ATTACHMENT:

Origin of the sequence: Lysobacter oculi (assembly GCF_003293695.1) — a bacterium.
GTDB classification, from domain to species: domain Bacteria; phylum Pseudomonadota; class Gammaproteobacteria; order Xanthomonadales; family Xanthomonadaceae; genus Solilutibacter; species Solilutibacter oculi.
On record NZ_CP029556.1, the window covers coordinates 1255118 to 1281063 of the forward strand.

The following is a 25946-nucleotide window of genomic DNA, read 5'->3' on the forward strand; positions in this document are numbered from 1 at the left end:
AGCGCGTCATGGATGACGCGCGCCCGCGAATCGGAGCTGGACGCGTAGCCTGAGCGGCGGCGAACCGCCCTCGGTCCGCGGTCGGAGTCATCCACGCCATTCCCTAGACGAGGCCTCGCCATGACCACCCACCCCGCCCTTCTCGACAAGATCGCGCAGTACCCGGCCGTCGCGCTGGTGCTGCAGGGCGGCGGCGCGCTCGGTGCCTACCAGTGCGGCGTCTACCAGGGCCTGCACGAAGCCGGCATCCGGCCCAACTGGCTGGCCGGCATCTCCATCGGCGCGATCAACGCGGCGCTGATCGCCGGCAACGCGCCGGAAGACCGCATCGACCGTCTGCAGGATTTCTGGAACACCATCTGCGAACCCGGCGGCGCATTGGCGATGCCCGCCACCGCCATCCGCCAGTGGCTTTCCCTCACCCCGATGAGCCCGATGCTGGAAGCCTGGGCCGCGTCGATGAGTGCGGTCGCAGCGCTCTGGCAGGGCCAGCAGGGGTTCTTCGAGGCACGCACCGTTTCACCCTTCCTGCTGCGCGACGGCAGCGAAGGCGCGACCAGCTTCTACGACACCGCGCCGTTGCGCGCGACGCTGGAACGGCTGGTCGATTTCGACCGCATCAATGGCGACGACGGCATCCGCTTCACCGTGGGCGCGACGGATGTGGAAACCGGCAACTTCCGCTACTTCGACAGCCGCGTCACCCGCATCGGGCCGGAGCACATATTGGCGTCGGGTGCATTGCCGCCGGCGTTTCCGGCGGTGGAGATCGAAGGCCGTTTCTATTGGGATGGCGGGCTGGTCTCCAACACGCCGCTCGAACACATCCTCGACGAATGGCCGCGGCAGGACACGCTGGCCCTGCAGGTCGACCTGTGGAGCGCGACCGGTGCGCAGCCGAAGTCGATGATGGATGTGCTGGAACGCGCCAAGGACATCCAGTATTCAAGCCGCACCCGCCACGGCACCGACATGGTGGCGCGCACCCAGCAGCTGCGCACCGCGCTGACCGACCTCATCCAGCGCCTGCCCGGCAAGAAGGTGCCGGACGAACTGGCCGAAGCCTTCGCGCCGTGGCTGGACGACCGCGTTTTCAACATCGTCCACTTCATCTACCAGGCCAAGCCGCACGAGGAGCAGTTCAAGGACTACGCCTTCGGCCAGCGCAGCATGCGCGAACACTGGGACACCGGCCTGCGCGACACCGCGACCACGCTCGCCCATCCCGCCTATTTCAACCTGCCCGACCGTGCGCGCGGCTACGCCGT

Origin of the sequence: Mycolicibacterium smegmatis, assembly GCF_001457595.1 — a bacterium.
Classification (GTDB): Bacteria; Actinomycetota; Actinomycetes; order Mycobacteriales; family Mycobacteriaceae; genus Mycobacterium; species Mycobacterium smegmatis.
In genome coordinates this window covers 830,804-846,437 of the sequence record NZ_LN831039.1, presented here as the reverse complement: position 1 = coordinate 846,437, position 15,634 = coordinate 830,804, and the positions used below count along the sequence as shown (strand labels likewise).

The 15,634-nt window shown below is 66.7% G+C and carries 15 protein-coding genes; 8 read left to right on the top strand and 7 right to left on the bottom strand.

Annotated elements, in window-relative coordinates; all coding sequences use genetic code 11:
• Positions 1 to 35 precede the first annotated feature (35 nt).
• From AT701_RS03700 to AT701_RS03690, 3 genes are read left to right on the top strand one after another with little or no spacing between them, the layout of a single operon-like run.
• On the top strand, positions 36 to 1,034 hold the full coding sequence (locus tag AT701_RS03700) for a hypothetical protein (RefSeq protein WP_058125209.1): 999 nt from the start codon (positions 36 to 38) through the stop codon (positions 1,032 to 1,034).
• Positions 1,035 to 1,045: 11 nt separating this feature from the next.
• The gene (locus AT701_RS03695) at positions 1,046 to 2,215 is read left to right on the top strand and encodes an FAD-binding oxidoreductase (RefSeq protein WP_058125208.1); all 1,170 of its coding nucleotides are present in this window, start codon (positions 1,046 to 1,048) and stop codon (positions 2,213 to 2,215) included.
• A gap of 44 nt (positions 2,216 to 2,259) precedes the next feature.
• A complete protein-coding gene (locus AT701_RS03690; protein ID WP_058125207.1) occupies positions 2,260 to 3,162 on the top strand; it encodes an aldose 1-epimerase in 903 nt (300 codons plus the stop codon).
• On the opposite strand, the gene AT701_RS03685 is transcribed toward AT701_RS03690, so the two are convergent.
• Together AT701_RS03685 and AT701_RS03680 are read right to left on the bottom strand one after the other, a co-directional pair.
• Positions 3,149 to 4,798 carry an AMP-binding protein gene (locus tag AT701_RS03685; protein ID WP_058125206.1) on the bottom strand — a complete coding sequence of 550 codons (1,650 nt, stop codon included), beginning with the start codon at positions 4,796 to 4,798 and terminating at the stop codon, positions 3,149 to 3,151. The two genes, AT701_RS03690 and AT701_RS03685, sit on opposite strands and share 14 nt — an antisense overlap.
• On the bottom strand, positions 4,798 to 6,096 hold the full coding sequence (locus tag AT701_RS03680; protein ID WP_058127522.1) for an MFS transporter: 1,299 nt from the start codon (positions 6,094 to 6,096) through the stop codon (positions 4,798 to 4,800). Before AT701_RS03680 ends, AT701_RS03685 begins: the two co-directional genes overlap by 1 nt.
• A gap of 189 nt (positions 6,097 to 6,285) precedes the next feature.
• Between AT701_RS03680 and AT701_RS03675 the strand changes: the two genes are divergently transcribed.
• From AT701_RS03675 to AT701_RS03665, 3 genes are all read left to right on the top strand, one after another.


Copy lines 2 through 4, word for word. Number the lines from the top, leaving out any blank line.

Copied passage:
GTDB classification, from domain to species: domain Bacteria; phylum Pseudomonadota; class Gammaproteobacteria; order Xanthomonadales; family Xanthomonadaceae; genus Solilutibacter; species Solilutibacter oculi.
On record NZ_CP029556.1, the window covers coordinates 1255118 to 1281063 of the forward strand.

The following is a 25946-nucleotide window of genomic DNA, read 5'->3' on the forward strand; positions in this document are numbered from 1 at the left end: